There are definitely advantages to
signing on to Bikernet.com. I was checking out the site
when I noticed a device named True-Track,
designed by Wil Phillips of RubberTail fame. I contacted
Bandit about it, and he arranged for me to receive one
for technical analysis.
I have customers and brothers who
complain that their Harley- Davidson rubber-mounted
models such as Dressers and Road Kings experience
handling problems at high speeds.
Many bikes check out fine or need minor
adjustments, which are well within factory
specifications, but they still don't handle securely.
These riders spend a lot of money, yet
were still not satisfied with the ride. The speed limit
in most places is 70 Miles Per Hour and most riders push
the limit on a motorcycle not designed to go over 100
MPH. Stability problems can also occur at slower speeds
of around 60-65 MPH when traveling on curved or sweeping
One of the causes of this is problem is
called "Rearsteer" and happens when the swing arm rubber
mounts compress. This situation allows the rear wheel to
change direction slightly and actually pushes the
motorcycle on a separate tack from the front end. I call
that "walking" when the scoot seems to drift back and
forth. An uneasy feeling, especially when passing
18-wheelers at 90 mph.
When aligning a rubber mounted drive
train, I start by insuring the rear axle and swingarm
shaft are exactly the "Same Distance" apart on both
sides of the motorcycle. Then I use two 8-ft fluorescent
light bulbs for wheel alignment. I secure one on each
side of the rear wheel. They run the length of the
motorcycle and end up on either side of the front wheel.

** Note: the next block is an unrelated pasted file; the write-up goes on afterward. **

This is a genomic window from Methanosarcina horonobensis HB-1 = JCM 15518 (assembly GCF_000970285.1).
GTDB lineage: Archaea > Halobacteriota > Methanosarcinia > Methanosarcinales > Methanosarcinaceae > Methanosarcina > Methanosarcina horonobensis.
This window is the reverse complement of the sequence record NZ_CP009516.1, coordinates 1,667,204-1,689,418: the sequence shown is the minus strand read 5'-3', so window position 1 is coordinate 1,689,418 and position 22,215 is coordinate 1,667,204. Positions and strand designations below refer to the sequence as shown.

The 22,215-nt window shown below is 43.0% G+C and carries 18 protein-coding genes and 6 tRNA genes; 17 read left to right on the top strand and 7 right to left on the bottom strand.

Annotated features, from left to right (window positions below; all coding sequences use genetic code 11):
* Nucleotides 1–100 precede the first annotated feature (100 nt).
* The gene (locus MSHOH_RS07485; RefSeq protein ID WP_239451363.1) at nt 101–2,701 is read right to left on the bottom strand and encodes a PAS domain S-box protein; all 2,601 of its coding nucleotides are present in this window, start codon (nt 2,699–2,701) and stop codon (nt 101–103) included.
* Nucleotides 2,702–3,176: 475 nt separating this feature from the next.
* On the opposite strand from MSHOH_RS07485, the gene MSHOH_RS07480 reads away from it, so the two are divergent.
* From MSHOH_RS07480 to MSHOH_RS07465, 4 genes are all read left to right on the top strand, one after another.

Using the front stabilizer link, I adjust it until the
front wheel is exactly in the center of the light bulbs.
The rear wheel is now set to push the motorcycle in a
straight line, that is until the rear fork moves in the
rubber bushings. When the force moves the bushing right
to left, or left to right, instead of just up and down,
it causes the rear wheel to change direction. No longer
is the bike rolling in a straight line.
There is a kit available, now, that
addresses this problem, for 1994-2003 Dressers and Road
Kings EVO/TC 88 with Oil Pan Transmissions. The
True-Track is easy to install. You can handle it at
home, with a few basic tools. You don't need to jack the
bike up, although we did for photographic purposes. A
Torque Wrench is a must. If you do not have one, buy or
Dennis Mitchel of Mid Florida Cycle. The scientist
behind this report.
I did not have one of those model
available, but as it turned out my friend Dennis Mitchel
who owns Mid Florida Cycle, in Palm Bay Florida, did. As
a matter of fact he had just dropped his in some curves
so he was ready to try the "True-Track".
Dennis raised the dresser for photographic access.
The Truetrack is made from 6061 T6 Billet
Aluminum and I was very impressed with the workmanship.
Total installation time was approximately 15 minutes.
The two mounting cups in place.
We started off by cleaning and
straightening the rear cross member and then installed
the two plugs from the top and attached the Dog Bone
into place from the bottom. We used blue Loctite on the
3/8-16 flat head Allen bolts. We bolted them in and
torqued them to 30-foot pounds. Be sure to use a torque
Don't forget Permatex Blue Loctite.
Mounting the dogbone to the frame.
We decided to disconnect the stabilizer
link to double check the adjustment. Next, the five
bolts at the rear of the oil pan were removed. Blue
Loctite was added to the (5) 1/4-20 long stainless steel
Allen bolts that come with the kit. The True-Track
bracket was installed and torqued to factory
Installing the True-Track bracket to the oil pan.
The stabilizer link was checked to make
sure it was adjusted correctly and blue Locktite used on
Adjusting the Stabilizer link for final alignment.
Make sure to torque the bolts properly.
That's it. It is almost too simple.
The True-Track in place and ready to rock.
Dennis took the bike for a ride and came
back smiling. I knew that the True-Track had
The True-Track works just like the
front and top stabilizer links to keep the engine
centered in the frame. With the TrueTrack installed, the
rubber mounts can not compress or move from the left to
right, by the force of the rear tire. They can only flex
up and down like they were designed.
For more information or purchase one of
these units contact Devin at 818-445-6204, or True-Track.com.
Tell him you heard about it from Bikernet.com
Shows the clearance from the joint to the frame.
Motorcycle Hall Of Fame Member 2005